Why Volunteering Can Help You Get Ahead
Published: 24 Mar 2015 By Vicki Arnstein
Lending a hand can offer real career benefits as well as the chance to give something back, reports Vicki Arnstein
Fitting voluntary activities into your already-hectic schedule can seem an impossible task. But beyond the warm, fuzzy feeling and the chance to help someone else out, could there also be a professional reason for getting involved?
There are thousands of opportunities available to volunteers and millions of people in the UK already doing some form of voluntary work. According to the National Council for Voluntary Organisations (NCVO), an estimated 15.2 million people volunteer once a month. While many workplaces offer formal volunteering schemes that take employees away from their jobs on secondments or project-based assignments, many individuals organise their own volunteering in conjunction with charities, local groups or bodies such as the CIPD.
"The key reason our mentors volunteer is that they want to give something back. But skill development is a secondary benefit," says Katerina Rudiger, head of skills and policy campaigns at the CIPD, who runs its Steps Ahead Mentoring programme.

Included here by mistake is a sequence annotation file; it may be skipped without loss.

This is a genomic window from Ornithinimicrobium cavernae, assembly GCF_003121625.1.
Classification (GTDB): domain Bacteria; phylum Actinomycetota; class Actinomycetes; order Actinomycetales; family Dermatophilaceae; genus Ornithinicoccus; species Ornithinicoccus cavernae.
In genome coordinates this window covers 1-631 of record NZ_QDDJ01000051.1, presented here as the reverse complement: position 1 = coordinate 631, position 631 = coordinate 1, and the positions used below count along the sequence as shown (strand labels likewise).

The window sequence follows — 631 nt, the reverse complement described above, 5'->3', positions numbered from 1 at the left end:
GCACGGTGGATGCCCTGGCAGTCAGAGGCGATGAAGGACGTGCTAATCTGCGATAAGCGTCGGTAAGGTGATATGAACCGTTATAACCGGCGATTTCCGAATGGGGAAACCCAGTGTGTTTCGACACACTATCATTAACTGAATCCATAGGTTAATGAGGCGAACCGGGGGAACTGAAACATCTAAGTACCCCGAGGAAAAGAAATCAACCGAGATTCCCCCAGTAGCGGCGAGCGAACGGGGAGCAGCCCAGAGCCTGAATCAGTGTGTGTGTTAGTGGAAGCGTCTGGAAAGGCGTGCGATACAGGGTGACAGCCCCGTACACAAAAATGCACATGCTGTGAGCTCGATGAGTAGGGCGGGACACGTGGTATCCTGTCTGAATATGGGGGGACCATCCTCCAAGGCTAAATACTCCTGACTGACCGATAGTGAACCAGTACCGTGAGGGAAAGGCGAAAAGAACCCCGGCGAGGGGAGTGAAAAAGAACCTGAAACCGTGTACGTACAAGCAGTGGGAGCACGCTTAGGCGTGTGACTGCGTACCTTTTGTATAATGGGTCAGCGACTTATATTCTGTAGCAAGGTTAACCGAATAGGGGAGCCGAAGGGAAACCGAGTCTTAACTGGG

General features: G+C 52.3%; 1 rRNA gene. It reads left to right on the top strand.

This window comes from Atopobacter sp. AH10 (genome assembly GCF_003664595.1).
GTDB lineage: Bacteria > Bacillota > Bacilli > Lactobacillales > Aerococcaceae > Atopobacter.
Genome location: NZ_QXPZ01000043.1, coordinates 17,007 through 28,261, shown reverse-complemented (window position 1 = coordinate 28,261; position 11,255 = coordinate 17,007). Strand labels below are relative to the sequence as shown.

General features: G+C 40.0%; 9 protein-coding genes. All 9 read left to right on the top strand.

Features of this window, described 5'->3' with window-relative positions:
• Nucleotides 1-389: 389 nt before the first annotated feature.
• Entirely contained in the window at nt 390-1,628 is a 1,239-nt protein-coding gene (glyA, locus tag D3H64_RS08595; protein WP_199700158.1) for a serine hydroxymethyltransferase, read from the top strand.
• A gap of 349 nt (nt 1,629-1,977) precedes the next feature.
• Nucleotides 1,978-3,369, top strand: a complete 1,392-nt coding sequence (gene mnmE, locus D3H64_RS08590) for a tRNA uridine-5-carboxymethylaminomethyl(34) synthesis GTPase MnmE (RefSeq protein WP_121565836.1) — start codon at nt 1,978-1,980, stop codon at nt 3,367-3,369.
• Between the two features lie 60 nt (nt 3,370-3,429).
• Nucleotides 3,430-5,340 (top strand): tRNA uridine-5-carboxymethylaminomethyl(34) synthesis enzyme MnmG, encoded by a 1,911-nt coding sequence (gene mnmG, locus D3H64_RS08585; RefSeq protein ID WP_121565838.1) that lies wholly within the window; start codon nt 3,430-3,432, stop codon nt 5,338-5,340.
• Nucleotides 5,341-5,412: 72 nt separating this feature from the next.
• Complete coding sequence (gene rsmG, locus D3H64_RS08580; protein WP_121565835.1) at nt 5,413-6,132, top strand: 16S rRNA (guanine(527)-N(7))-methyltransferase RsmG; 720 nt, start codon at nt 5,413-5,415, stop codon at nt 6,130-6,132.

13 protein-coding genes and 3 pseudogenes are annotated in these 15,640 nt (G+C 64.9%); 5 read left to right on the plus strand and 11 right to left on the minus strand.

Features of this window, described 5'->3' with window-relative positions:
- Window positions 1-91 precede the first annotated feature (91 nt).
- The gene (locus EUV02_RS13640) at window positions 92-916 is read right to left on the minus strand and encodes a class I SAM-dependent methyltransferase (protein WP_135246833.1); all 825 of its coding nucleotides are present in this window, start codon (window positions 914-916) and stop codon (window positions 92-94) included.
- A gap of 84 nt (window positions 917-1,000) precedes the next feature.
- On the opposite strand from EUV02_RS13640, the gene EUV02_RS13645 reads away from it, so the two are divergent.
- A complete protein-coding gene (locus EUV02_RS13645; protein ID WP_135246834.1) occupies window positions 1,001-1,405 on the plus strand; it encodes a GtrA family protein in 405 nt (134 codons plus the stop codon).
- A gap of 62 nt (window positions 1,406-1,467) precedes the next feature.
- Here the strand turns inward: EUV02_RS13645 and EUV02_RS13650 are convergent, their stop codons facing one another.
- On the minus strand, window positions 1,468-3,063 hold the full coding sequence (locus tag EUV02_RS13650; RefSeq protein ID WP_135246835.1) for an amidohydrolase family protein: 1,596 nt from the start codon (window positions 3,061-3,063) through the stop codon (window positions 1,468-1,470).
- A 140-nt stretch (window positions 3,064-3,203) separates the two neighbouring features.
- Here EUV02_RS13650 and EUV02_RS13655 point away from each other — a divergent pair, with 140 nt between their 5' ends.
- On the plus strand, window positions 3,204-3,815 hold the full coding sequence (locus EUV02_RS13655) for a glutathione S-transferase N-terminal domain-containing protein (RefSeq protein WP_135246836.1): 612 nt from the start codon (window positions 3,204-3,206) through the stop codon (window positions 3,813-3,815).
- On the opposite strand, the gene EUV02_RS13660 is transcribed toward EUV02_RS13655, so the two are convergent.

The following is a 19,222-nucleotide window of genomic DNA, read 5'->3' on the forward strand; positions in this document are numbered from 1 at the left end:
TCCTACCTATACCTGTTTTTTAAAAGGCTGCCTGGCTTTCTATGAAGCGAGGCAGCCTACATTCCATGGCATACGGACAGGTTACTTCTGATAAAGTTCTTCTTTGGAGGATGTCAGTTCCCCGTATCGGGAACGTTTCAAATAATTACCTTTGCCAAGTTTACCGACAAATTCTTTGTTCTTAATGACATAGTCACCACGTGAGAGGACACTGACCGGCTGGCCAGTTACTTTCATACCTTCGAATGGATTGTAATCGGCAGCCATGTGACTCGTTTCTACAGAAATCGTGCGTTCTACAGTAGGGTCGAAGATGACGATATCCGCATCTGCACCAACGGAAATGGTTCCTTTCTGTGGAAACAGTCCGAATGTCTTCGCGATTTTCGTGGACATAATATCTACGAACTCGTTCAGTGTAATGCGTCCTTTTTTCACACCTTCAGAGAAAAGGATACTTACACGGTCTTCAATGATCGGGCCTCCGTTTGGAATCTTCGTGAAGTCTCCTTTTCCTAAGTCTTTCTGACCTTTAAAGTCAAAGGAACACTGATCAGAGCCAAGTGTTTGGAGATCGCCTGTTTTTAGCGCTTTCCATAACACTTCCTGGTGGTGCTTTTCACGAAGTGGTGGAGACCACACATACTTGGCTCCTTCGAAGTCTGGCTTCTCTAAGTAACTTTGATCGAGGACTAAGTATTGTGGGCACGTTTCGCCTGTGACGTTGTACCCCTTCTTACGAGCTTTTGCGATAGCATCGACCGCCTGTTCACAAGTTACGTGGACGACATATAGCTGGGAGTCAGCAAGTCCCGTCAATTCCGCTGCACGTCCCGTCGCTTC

Steps Ahead members can become mentees of young people (aged between 18 and 24), who access the programme via the Job Centre. The mentors offer around six one-on-one sessions to help the young people improve their employability.
Volunteering opportunities inevitably bring further benefits. A school governorship, for example, can prompt you to think about the gaps in your skills and knowledge, says Rudiger. And she adds:
“There have been occasions where maybe people haven't had line management experience, for example, and taking part in Steps Ahead helps them get promoted."
Katerina Rudiger, head of skills and policy campaigns at the CIPD
Helen Greenwood, who is currently in the process of starting her own HR consultancy, has done a range of voluntary work.
The former HR policy manager for FERA, an agency of the Department for Environment, Food and Rural Affairs, is applying to be a school governor. Previously, she volunteered within a school in Harrogate, helping with CV writing workshops and mock interview sessions, and also worked for the Right to Read initiative through York Cares, which involved going into a school regularly and listening to children read.
"Volunteering has opened up a whole world of coaching and career benefits for me,” says Greenwood. “It helps keep your skills up to date, helps develop further skills and allows you to give something back.
“It is also quite a good leveller. Going into schools re-emphasises how difficult it is for young people today to get into work. You can forget that when you've worked in a profession for 20-plus years."
Rudiger agrees: "Volunteering helps our mentors really understand the challenges different groups are facing. Many of these people work in roles which involve recruitment and talent management, and they say it helps them understand how they are going to attract different talent."
Find out more about Steps Ahead mentoring here.